Are we failing young people not in employment, education or training (NEETs)? A systematic review and meta-analysis of re-engagement interventions

Mawn, Lauren, Oliver, Emily J., Akhter, Nasima, Bambra, Clare L., Torgerson, Carole, Bridle, C. and Stain, Helen J. (2017) Are we failing young people not in employment, education or training (NEETs)? A systematic review and meta-analysis of re-engagement interventions. Systematic Reviews, 6 (1).

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Abstract

Background Youth comprise 40% of the world?s unemployed, a status associated with adverse wellbeing and social, health, and economic costs. This systematic review and meta-analysis review synthesises the literature on the effectiveness of interventions targeting young people not in employment, education, or training (NEET). Methods Randomised and quasi-randomised trials with a concurrent or counterfactual control group and baseline equivalence are included. Cochrane collaboration tools are used to assess quality, and a narrative synthesis was undertaken. The primary outcome is employment; secondary outcomes were health, earnings, welfare receipt, and education. Results Eighteen trials are included (9 experimental and 9 quasi-experimental), sample sizes range from 32 to 54,923. Interventions include social skills, vocational, or educational classroom-based training, counselling or one-to-one support, internships, placements, on-the-job or occupational training, financial incentives, case management, and individual support. Meta-analysis of three high-quality trials demonstrates a 4% (CI 0.0?0.7) difference between intervention and control groups on employment. Evidence for other outcomes lacks consistency; however, more intensive programmes increase employment and wages over the longer term. Conclusions There is some evidence that intensive multi-component interventions effectively decrease unemployment amongst NEETs. The quality of current evidence is limited, leaving policy makers under-served when designing and implementing new programmes, and a vulnerable population neglected.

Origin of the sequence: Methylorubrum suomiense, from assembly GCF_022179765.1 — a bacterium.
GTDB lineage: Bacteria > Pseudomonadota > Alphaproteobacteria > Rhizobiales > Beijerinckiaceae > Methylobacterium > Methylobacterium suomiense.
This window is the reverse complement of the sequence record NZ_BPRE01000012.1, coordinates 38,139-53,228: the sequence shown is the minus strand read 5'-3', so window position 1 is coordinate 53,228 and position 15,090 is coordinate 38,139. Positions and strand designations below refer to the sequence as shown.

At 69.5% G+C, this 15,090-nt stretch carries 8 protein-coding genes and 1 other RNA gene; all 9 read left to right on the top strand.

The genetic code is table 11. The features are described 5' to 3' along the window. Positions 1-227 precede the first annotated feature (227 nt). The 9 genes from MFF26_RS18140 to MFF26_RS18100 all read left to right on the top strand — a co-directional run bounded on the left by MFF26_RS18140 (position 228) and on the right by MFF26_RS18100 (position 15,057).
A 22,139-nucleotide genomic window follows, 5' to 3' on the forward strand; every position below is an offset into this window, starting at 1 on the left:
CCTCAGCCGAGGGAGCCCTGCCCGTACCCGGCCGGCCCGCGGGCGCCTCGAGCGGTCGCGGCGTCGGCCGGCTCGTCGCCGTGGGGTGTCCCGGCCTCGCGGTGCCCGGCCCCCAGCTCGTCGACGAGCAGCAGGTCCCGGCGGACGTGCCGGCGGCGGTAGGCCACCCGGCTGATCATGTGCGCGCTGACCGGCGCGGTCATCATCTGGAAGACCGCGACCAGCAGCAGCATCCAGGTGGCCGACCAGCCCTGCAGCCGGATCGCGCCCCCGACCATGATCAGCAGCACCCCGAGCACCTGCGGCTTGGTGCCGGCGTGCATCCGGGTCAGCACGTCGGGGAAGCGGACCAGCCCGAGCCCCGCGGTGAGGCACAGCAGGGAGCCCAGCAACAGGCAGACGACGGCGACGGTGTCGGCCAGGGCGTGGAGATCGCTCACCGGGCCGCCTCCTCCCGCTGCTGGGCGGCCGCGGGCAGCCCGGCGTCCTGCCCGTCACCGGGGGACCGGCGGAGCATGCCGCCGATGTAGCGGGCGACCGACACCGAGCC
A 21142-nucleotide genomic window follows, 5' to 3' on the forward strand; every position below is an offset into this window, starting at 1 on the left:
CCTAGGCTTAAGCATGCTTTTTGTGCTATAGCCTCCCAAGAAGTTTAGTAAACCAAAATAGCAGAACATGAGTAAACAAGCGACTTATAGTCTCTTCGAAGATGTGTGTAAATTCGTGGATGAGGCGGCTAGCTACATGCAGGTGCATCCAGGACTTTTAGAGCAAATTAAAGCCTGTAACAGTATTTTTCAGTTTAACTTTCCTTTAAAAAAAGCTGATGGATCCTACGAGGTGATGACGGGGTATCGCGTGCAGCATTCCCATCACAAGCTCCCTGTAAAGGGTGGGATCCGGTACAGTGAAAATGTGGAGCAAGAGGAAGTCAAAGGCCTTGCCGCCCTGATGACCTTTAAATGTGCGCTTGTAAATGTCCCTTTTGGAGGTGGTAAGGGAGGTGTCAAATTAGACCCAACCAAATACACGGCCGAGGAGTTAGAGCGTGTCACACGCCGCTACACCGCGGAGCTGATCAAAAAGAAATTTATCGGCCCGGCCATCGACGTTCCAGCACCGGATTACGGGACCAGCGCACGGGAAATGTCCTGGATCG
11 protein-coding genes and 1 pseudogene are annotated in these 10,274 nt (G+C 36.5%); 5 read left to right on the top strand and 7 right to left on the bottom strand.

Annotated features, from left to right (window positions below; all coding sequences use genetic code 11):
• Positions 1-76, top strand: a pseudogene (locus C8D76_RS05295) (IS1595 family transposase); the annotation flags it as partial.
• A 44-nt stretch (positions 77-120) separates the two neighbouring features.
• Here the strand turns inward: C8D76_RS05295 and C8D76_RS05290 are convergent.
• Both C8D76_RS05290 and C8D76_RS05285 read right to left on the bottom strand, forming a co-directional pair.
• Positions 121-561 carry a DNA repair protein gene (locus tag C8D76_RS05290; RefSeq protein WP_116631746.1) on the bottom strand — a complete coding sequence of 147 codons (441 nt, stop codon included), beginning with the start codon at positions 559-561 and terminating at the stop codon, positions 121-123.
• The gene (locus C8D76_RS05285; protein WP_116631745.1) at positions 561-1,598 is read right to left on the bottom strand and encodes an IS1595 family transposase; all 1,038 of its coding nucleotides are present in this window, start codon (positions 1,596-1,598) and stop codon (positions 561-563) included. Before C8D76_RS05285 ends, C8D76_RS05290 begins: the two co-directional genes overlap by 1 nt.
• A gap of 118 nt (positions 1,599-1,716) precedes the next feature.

Item Type: Article
Additional Information: This item is available from the research repository at University of Lincoln.
Depositing User: Rachel Stewart
Date Deposited: 08 Mar 2019 13:55
Last Modified: 23 Jul 2019 14:20
URI: http://bgro.repository.guildhe.ac.uk/id/eprint/486

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